• The new association will lead tourism marketing and urban development.
• It will also promote environmental protection and the revival of the Malindi Against Crime.
The Malindi business community has registered a welfare association to promote the tourism sector and fix environmental problems in the resort town.
The Malindi Progress Welfare Association will ensure monthly cleanups, an initiative that had been launched in March. It comprises different sector players, including state agencies and NGOs.
The cleanup exercise has been receiving major support following huge turnout by different takeholders, including the National Environment Management Authority.
The new association will lead tourism marketing, urban development, environmental protection and the revival of the Malindi Against Crime.
Chairperson Kate Mwikali said she is being assisted by veteran hotelier Phillip Chai and the Billionaire Resort owned by Italian Flavio Briatore
She said the tourism marketing team will be led by Roberto Marini, a popular investor, while the Malindi against Crime, which also brings the police on board, will be led by lawyer Kimani Gicharu.
She said the environment component shall be chaired by businessman Kasamjee, Freddie Curatolo and Evelyn Walsh.
Businessman Charles Muriungi will spearhead the urban development component, which is key in the restoration of the town to its former glory.
"At the core of the above actions is the understanding that the overarching responsibility and mandate remain central to the government and, as an association, we are not taking statutory responsibilities from the government," Mwikali said.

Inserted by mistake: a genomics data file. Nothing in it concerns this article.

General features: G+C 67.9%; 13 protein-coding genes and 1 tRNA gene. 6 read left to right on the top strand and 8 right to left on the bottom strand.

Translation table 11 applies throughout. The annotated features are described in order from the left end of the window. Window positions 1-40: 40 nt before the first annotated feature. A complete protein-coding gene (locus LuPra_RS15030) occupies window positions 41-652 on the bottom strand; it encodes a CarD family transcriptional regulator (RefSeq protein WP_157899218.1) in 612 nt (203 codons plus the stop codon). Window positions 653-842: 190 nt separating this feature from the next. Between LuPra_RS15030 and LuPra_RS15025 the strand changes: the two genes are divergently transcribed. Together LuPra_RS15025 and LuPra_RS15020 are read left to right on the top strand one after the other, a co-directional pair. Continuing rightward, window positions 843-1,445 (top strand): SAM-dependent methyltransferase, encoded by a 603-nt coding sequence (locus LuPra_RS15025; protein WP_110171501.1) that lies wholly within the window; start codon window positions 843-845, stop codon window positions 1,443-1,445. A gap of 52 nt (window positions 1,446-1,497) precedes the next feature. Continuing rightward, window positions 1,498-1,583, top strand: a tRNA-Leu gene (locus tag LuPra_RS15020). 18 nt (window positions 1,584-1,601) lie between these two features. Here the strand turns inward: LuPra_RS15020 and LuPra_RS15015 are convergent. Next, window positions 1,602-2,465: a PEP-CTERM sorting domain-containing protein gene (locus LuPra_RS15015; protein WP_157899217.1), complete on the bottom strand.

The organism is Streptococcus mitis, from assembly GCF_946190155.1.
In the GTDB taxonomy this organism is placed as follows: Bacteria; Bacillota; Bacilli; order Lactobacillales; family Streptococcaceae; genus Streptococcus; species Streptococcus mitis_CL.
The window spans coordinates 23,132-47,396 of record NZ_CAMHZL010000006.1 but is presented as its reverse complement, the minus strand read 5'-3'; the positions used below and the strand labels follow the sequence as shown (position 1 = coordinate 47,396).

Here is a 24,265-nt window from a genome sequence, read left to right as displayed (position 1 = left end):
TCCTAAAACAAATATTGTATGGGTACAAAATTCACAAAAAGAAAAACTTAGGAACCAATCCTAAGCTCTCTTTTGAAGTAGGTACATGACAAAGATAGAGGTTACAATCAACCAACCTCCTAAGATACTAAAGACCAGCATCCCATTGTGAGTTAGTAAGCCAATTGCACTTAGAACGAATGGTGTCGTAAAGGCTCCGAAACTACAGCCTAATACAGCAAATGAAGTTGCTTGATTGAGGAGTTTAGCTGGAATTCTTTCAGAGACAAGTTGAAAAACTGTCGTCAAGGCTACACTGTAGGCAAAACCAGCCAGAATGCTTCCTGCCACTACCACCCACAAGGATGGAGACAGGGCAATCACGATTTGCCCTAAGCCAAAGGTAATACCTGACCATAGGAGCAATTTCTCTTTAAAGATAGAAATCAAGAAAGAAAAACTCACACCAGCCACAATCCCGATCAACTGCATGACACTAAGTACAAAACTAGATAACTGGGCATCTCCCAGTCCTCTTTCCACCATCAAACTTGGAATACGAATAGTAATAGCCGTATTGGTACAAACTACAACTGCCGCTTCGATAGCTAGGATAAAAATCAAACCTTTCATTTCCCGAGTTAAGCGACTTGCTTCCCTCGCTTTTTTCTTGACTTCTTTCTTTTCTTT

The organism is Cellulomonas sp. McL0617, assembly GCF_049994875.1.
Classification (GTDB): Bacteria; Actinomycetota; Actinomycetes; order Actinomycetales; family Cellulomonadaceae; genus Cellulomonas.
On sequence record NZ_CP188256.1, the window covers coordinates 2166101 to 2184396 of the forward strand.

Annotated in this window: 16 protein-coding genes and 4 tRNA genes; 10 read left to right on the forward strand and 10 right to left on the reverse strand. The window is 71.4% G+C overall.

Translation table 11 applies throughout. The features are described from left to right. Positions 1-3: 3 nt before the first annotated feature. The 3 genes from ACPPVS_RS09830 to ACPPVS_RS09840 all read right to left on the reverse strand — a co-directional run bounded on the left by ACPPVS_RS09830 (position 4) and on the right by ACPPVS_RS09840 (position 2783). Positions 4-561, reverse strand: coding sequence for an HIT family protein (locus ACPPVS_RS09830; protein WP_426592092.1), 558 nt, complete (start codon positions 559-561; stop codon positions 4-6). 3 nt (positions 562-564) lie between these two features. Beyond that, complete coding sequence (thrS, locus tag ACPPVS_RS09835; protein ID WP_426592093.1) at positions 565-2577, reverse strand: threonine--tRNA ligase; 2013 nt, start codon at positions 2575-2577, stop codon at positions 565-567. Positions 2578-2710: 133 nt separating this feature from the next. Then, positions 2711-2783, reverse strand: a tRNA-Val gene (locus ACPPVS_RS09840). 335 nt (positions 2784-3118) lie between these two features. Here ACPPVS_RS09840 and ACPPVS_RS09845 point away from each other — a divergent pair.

She said their aim is to partner in areas such as garbage collection to make Malindi green and blue through their cleanup exercises.
"We want to grow the economy of Malindi in ways that will benefit the youth and women by turning trash into cash e.g. compost, briquettes, clothes made with plastic. A clean environmentally friendly Malindi will attract tourists who try to reduce their environmental footprint," she said.
Mwikali said they target tourists who have a high spending power the upcoming season that begins next month.
In the latest monthly cleanup, there was a huge turnout of stakeholders, including officials from Nemas, KWS, National Police Service, and the Kilifi government, among other stakeholders.
Samuel Lopokoiyit, the Kilifi director of environment who was among the participants in the cleanup, said they were in full support of the initiative. He said it was envisioned in Kenya’s National Solid Waste Management Strategy.
"This strategy assists the public and institutions involved to be a 7R oriented society, by reducing, rethinking, refusing, recycling, reusing, repairing and refilling their waste," he said.
Lopokoiyit said the monthly cleanups in Malindi with others countrywide help in achieving their goal of 80 per cent waste recovery (recycling, composting and waste to energy) and 20 per cent landfilling in a Sanitary landfill (inert material) by 2030.
"Nema county office applauds Malindi Stakeholders Forum for spearheading monthly cleanups bringing together the community, various businesses, and hoteliers," he said.
Nema Kilifi office has applied for funding through Nairobi Convention to enhance stakeholder capacity on the use of integrated coastal zone management as a tool for conservation of the coastal and marine environment through a pilot project in Malindi — Sabaki Estuary area.
He said the project will back the cleanup efforts to ensure a cleaner and healthier environment.
Malindi town manager Silas Ngundo said the spirit of the cleanup exercise was quite encouraging as people were getting to know the importance of a clean environment.